Alabama Butterfly Atlas

To understand Alabama's butterflies, it is important to understand their relationship to Alabama's plants.    

HOST PLANTS

Monarch caterpillar eating Butterfly Milkweed
Monarch caterpillar eating Butterfly Milkweed

Each butterfly species depends on particular plants called host plants to feed and nourish its caterpillars.  Female butterlfies seek out these plants for egg-laying. Plants contain a variety of noxious chemicals that protect them from herbivores--different plants have different chemicals. Butterflies have adapted to some of these chemicals and are able to detoxify them. The ability to detoxify is limited, so Monarchs, whose caterpillars eat plants from the Milkweed family, cannot eat parsley, a member of the Carrot family. Some butterfly species are host plant generalists and are able to utilize plants from a wide variety of families for their larval food.  Others are strictly specialists--so highly adapted to one plant species that they can eat it and no other.

Knowledge of host plant choice is important in determining where to find particular butterfly species, and it is crucial to understanding how to conserve and protect them.  The plants included in this list have all been documented as host plants in Alabama.  Use the live link to the Alabama Plant Atlas to access specific information about each plant.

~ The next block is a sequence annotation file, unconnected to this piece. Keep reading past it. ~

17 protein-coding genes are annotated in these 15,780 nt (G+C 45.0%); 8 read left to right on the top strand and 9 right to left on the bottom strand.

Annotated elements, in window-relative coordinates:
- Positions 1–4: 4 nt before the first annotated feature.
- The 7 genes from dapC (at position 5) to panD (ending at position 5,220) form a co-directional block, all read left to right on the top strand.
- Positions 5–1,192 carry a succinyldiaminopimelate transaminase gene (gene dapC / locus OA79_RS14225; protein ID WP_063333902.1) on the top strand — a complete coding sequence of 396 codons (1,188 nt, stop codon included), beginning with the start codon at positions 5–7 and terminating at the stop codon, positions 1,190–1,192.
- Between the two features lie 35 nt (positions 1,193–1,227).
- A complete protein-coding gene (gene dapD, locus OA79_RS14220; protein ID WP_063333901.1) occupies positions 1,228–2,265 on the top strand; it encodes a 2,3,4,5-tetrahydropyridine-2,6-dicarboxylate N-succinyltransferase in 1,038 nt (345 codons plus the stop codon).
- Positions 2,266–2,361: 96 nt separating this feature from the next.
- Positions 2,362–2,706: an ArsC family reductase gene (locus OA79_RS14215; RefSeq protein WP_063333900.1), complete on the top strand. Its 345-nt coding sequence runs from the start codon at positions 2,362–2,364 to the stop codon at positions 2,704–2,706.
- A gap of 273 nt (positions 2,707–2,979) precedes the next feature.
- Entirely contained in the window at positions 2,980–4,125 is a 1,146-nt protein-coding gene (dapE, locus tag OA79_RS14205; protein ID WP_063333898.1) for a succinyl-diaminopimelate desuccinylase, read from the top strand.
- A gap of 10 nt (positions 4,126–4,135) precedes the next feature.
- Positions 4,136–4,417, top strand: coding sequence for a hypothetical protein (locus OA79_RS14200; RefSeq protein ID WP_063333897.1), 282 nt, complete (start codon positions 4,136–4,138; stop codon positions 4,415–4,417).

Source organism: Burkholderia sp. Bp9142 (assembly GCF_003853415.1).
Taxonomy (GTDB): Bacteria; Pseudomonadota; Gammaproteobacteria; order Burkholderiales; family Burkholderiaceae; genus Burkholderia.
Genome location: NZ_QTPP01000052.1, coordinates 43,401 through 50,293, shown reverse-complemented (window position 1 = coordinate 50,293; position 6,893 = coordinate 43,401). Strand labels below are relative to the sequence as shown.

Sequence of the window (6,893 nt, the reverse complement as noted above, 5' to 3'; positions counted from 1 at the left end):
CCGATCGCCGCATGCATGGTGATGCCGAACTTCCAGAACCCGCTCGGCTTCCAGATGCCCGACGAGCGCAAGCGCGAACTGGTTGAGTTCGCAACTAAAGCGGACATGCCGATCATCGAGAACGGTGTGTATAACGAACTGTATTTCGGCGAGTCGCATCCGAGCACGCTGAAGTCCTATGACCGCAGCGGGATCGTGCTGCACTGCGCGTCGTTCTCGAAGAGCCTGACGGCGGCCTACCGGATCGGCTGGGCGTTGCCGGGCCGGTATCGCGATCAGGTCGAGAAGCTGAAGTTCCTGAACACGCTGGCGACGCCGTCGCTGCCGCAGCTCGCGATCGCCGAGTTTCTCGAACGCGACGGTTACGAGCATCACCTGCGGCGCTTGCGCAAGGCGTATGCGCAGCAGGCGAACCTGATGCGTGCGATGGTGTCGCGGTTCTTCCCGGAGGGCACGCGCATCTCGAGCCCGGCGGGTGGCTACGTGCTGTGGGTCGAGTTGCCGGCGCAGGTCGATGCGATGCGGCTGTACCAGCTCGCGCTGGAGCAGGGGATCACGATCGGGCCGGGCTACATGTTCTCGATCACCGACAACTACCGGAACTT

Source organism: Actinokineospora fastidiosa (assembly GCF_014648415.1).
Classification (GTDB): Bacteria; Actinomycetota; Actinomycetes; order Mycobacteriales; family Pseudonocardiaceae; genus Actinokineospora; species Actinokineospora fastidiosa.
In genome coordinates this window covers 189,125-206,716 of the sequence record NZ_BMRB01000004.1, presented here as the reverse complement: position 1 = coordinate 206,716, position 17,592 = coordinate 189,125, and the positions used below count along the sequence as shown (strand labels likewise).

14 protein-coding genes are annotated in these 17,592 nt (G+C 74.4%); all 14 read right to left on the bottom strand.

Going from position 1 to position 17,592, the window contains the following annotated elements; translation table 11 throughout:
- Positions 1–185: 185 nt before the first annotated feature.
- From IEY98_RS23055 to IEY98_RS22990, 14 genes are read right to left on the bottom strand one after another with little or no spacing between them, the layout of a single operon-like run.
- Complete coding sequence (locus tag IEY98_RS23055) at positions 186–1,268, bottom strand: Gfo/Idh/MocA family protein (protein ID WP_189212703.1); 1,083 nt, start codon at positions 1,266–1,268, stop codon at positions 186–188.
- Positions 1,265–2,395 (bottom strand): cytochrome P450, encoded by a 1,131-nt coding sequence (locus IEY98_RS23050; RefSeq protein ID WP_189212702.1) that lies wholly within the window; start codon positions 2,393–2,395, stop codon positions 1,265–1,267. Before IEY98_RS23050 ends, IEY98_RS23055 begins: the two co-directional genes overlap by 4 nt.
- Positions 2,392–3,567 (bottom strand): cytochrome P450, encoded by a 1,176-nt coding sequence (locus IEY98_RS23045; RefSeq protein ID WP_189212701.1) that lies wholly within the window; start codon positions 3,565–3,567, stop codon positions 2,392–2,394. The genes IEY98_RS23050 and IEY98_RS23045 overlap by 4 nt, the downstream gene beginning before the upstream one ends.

Many more observations are needed to fully document the host plants within our state.  Send your host plant observations  to: albutterflyatlas@gmail.com. If you are not certain of the plant identification, be sure to send photos of as many parts of the plant as possible.

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Butterflies and Their Host Plants

Each butterfly species depends on particular plants called host plants to feed and nourish its caterpillars. Only butterflies with documented host plants in Alabama are shown in this list.

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NECTAR PLANTS

Black Swallowtail nectaring on a native azalea
Black Swallowtail nectaring on a native azalea

Most adult butterflies feed on nectar from flowers.  When seeking food, butterflies evaluate shape, color, fragrance, and taste.  Their choices are often determined by proboscis (feeding tube) length: butterflies with long proboscises can access nectar from deep throated flowers; those with shorter ones must feed from shorter tubed plants. 

The nectar plants included in this list are native Alabama plants that are used by butterflies in Alabama as nectar sources.  Most appeal to many butterflies.  Some are associated with a particular species and are cited within that species account on this website.  Use the live link to the Alabama Plant Atlas to access specific information about each plant.

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